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Full-Text Articles in Law

E. B. White Could Nod Too: Thoughts Occasioned By Reading “Death Of A Pig”, Erik M. Jensen Jan 2017

E. B. White Could Nod Too: Thoughts Occasioned By Reading “Death Of A Pig”, Erik M. Jensen

Faculty Publications

This is an essay on grammar and writing, with extended consideration of the value of Strunk & White as a guide. Although the essay defends Strunk & White against several of that volume’s strongest critics, it also illustrates that even the best writers—and E. B. White was terrific, as was Antonin Scalia—sometimes make mistakes. (At great, perhaps excessive, length, the essay dissects a problematic passage in White’s “Death of a Pig.”) We should learn from those mistakes, not accept them as inevitable.


The Unwritten Article, Erik M. Jensen Jan 2006

The Unwritten Article, Erik M. Jensen

Faculty Publications

A law review article without footnotes? Unthinkable. But what about an article with only footnotes - and footnotes to footnotes? Thinkable. And here it is.


Performance Scholarship And The Internal Revenue Code, Erik M. Jensen Jan 2006

Performance Scholarship And The Internal Revenue Code, Erik M. Jensen

Faculty Publications

If we can have performance art-and we can-why not performance scholarship? This commentary suggests an entirely new scholarly emphasis for legal academics. (OK, it's not entirely new, but it's new for those of us not teaching trial practice.)


Law Review Correspondence: Better Read Than Dead?, Erik M. Jensen Jan 2006

Law Review Correspondence: Better Read Than Dead?, Erik M. Jensen

Faculty Publications

These essays were part of a mini-symposium, “Of Correspondence and Commentary,” published by the Connecticut Law Review. At the time, a number of prominent law reviews had begun to publish “correspondence,” shorter pieces generally commenting on work published in the reviews. Whatever they were called, however, these pieces looked an awful lot like articles, complete with footnotes, titles with colons, and other law-review-type stuff. The author used the creation of correspondence sections to ruminate on the nature of legal scholarship, as published in student-edited law reviews, and in particular to wonder whether authors were using correspondence sections as backdoor ways ...


A Call For A New Buffalo Law Scholarship, Erik M. Jensen Jan 2006

A Call For A New Buffalo Law Scholarship, Erik M. Jensen

Faculty Publications

Those who haven't been paying attention to buffalo law should.


The Law Review Manuscript Glut: The Need For Guidelines, Erik M. Jensen Jan 2006

The Law Review Manuscript Glut: The Need For Guidelines, Erik M. Jensen

Faculty Publications

Legal academics generally publish in student-edited journals that have no sole-submission requirement, and it is common for authors to submit articles to dozens of journals at a time. As a result, law reviews are buried in manuscripts. Most manuscripts cannot even be looked at, much less evaluated, and there’s not much reason for evaluation anyway: a journal has little chance to publish any particular article. In short, the legal publication system is broken. (Indeed, given the ease and trivial cost of electronic submission - why not submit the article on artichoke law to Yale as well as So-So State? - things ...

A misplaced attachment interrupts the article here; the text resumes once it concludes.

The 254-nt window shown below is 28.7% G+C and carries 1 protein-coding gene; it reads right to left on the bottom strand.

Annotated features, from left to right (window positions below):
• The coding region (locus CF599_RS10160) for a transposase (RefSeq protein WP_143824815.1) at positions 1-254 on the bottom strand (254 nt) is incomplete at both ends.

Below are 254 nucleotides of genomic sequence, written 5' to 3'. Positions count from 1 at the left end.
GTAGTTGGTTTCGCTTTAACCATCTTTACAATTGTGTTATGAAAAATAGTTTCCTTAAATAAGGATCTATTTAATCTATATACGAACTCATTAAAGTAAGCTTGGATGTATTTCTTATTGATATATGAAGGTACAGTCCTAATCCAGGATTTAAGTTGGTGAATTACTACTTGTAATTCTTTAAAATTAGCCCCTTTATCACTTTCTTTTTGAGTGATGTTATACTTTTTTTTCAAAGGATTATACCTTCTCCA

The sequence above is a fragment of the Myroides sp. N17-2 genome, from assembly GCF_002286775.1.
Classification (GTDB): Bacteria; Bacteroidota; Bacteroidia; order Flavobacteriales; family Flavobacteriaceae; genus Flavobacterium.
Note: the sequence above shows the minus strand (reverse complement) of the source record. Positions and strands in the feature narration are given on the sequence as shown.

Scholarship About Teaching, Jonathan L. Entin Jan 1998

Scholarship About Teaching, Jonathan L. Entin

Faculty Publications

This essay draws on that experience, focusing on approximately half a dozen particularly good articles that have appeared in the Journal during my editorial tenure. Most of these describe new ideas, offering detailed information for the curious reader who might want to emulate the author's approach or simply to learn what others in the legal academy are doing. Typically, however, these papers contain little or no meaningful assessment or evaluation. "Descriptive" is too often a pejorative term of dismissal. But good description is often an essential first step toward understanding. Because I believe that more rigorous evaluation could add ...


Empirical Legal Scholarship: Reestablishing A Dialogue Between The Academy And Profession, Craig Allen Nard Jan 1995

Empirical Legal Scholarship: Reestablishing A Dialogue Between The Academy And Profession, Craig Allen Nard

Faculty Publications

Should legal academics begin to engage in a greater degree of empirical scholarship, I believe that the gap between law schools and the profession will not only cease to distend, but actually will begin to contract. If what I assert is true, or even partially true, the question remains: Why is there such a paucity of empirical legal scholarship?

Part I of this article discusses the importance and value of the empirical method and empirical scholarship by briefly exploring the philosophy of Pragmatism and its influence on the law. Thereafter, part II explores why legal academics do not engage in ...